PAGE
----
In my 4th or 5th grade year, my parents bought me a new winter coat. I walked a mile or so to school every day and needed something to wear to keep me warm and dry. My Mom and I went to the Cottonwood Mall and searched through store after store. Finally I found the perfect coat. It was knee length, made from off-white faux fur with darker, thicker fur around the cuffs and hood. It buttoned down the front. I loved the coat. During the fall (when it wasn’t cold enough to wear it to school) I took it out of my closet almost every day and tried it on.
Finally, the great day came! It was cold—and snowing. I could even wear the hood! I donned my beautiful coat and walked to school. I felt like a princess!
My euphoria lasted about a week. Every day I loved wearing my coat. But the next week, the unthinkable happened. A girl in my ward, just four houses away from my home, showed up at school with the exact same coat. I was devastated—and very mad! How could she buy my coat? It was my coat. I refused to walk with her to school and spent the day in a dark mood. I soon made up with my friend, but after that, the coat was never quite the same. It was the same coat, but I was not the same.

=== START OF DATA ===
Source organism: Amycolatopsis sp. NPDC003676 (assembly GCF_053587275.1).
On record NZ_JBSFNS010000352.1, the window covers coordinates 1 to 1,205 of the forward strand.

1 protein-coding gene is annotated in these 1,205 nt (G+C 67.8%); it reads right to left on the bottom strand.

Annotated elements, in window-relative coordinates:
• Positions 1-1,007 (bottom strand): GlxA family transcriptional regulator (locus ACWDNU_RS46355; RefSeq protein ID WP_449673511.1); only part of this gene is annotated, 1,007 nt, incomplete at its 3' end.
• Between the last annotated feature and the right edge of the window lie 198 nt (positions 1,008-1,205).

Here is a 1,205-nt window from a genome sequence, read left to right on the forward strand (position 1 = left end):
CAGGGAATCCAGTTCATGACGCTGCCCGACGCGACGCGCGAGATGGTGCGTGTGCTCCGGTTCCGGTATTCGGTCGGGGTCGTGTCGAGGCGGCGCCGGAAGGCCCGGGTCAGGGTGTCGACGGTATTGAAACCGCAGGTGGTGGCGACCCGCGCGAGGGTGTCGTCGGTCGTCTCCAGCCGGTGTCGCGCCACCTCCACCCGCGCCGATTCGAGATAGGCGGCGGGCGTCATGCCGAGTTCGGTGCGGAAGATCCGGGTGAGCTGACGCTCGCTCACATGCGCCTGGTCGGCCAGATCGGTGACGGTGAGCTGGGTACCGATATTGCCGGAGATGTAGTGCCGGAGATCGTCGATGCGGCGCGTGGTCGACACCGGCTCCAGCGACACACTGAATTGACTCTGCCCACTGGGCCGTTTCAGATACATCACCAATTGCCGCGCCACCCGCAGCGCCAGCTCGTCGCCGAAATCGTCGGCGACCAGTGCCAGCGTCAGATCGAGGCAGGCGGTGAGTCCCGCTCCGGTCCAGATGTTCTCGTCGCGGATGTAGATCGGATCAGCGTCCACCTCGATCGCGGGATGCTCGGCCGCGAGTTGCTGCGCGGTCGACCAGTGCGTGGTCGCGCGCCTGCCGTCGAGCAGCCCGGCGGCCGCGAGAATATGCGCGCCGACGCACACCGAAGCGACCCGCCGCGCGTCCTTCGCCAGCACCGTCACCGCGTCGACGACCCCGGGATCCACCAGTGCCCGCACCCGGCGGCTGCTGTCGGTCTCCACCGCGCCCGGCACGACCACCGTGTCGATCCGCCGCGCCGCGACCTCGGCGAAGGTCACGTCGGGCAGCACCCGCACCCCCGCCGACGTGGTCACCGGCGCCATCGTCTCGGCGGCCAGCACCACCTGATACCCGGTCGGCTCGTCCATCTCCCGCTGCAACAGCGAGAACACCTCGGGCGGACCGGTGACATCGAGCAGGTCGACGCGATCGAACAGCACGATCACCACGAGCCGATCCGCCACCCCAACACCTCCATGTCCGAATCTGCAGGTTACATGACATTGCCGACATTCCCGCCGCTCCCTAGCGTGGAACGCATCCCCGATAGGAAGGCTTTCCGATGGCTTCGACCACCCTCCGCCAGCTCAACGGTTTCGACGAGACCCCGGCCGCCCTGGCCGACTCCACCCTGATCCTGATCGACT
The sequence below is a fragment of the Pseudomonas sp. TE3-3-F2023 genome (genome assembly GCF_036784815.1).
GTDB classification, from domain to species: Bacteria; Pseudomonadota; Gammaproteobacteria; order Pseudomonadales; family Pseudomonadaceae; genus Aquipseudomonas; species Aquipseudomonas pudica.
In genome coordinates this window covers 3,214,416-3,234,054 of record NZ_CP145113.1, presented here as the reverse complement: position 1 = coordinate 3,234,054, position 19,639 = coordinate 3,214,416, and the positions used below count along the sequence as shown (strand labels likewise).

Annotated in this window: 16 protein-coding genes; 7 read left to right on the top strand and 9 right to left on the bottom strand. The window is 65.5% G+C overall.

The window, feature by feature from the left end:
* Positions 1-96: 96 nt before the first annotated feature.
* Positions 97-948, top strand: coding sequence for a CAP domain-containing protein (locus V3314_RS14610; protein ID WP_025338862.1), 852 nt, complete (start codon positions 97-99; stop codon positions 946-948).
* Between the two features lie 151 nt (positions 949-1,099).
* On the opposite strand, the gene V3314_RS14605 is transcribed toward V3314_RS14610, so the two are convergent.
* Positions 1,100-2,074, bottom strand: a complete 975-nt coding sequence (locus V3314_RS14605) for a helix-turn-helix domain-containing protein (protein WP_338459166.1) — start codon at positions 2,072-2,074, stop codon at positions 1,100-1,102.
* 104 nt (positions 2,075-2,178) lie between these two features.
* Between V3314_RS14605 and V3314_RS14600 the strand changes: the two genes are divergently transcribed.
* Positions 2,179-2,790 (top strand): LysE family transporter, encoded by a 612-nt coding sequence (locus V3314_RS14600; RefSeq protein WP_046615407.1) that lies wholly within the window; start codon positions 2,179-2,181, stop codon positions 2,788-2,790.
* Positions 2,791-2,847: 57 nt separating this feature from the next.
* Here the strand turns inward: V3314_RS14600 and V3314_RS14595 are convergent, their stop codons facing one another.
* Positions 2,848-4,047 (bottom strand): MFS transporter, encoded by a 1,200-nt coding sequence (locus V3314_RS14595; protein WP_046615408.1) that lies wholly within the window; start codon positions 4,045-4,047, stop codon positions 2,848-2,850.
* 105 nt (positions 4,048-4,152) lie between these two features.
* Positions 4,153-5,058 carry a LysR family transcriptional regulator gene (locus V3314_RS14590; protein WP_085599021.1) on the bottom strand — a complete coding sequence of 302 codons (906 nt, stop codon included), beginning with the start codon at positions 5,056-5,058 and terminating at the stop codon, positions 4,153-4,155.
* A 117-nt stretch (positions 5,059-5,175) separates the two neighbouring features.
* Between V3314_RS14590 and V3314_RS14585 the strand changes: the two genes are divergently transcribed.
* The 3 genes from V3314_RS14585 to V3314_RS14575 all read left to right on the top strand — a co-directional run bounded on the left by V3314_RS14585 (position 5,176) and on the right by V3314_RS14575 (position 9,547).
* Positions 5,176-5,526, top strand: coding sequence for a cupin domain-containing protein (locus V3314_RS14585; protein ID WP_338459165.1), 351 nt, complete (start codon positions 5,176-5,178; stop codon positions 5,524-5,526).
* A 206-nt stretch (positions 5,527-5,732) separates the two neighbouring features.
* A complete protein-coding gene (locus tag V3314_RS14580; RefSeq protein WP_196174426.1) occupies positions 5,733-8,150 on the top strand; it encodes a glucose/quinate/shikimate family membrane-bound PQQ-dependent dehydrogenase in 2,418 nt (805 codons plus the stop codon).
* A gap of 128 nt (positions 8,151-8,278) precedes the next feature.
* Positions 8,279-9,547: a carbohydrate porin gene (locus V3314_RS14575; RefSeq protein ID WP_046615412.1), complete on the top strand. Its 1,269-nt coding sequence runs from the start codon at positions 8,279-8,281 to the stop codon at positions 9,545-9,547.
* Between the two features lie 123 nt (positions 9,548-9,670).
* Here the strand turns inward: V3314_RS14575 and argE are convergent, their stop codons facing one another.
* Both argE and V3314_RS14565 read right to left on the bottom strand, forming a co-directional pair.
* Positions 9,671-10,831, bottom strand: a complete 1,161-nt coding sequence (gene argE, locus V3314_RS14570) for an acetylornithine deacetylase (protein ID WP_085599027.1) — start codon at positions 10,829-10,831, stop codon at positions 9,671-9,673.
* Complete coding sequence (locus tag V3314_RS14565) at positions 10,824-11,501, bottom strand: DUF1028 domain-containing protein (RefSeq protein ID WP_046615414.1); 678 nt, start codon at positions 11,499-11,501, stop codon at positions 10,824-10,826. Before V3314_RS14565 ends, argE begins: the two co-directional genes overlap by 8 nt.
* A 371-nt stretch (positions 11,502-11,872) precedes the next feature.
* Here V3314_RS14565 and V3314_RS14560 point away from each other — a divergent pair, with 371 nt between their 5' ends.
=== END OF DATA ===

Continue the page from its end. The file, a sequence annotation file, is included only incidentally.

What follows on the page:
Looking back on this experience, I can see that I was full of pride. President Ezra Taft Benson said, “The proud make every man their adversary by pitting their intellects, opinions, works, wealth, talents, or any other worldly measuring device against others. In the words of C. S. Lewis: ‘Pride gets no pleasure out of having something, only out of having more of it than the next man. … It is the comparison that makes you proud: the pleasure of being above the rest. Once the element of competition has gone, pride has gone.’ (Mere Christianity, New York: Macmillan, 1952, pp. 109–10.)” (Ezra Taft Benson, “Beware of Pride,” General Conference, April 1989).
I was pitting my coat against my friend’s coat. If she had the same coat I had, then my coat was no longer “better.” It saw just the “same.” I could not be superior! At least part of my “joy” in the coat had been that no one else had it, not in the coat itself—a classic example of pride.